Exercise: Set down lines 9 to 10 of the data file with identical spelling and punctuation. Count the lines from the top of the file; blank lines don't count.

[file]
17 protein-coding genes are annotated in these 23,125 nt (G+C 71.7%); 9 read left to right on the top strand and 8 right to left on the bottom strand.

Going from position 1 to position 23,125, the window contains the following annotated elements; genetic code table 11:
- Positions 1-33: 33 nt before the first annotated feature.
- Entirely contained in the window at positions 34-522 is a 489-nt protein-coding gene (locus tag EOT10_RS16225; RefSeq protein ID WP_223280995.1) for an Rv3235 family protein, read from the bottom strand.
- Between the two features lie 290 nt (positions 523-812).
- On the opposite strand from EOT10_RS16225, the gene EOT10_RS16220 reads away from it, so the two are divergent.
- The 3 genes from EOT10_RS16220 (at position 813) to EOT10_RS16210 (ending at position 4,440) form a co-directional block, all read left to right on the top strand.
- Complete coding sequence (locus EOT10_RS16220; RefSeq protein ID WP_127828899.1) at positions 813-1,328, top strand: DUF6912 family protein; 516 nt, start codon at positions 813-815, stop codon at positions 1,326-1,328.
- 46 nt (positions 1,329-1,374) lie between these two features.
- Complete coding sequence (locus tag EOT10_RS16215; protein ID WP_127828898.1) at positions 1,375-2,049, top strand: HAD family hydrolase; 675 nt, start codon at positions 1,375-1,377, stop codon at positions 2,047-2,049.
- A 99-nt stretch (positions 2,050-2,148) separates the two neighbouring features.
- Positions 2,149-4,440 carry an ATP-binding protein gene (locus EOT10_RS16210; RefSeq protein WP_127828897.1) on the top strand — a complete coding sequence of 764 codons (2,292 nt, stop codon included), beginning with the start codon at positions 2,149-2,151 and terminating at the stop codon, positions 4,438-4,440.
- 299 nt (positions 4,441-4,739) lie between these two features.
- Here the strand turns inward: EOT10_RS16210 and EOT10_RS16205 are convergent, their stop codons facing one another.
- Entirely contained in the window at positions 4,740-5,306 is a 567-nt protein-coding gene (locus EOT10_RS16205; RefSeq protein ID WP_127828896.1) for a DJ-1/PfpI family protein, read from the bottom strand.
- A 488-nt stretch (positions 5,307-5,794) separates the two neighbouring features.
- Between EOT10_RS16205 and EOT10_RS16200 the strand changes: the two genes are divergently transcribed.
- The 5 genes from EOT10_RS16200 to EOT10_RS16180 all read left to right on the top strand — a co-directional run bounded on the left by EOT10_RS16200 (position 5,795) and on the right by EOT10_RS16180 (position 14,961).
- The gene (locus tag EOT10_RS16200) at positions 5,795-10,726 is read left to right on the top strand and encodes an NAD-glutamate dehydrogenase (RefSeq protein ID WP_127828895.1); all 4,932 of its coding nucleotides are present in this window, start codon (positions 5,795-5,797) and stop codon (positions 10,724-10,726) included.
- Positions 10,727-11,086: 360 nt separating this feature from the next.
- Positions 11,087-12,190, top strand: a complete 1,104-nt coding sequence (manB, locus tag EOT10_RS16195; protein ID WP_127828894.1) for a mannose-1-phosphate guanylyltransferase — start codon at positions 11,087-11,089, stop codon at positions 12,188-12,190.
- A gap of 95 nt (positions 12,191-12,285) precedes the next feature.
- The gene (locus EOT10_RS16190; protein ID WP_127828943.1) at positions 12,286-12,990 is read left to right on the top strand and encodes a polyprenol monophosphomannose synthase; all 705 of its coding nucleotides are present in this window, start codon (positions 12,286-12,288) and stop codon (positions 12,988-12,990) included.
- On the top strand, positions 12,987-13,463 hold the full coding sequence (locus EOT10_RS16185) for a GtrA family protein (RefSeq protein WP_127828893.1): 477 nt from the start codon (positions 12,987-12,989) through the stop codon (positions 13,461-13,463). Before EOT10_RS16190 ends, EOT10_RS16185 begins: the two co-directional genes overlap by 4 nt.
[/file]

- 46 nt (positions 1,329-1,374) lie between these two features.
- Complete coding sequence (locus tag EOT10_RS16215; protein ID WP_127828898.1) at positions 1,375-2,049, top strand: HAD family hydrolase; 675 nt, start codon at positions 1,375-1,377, stop codon at positions 2,047-2,049.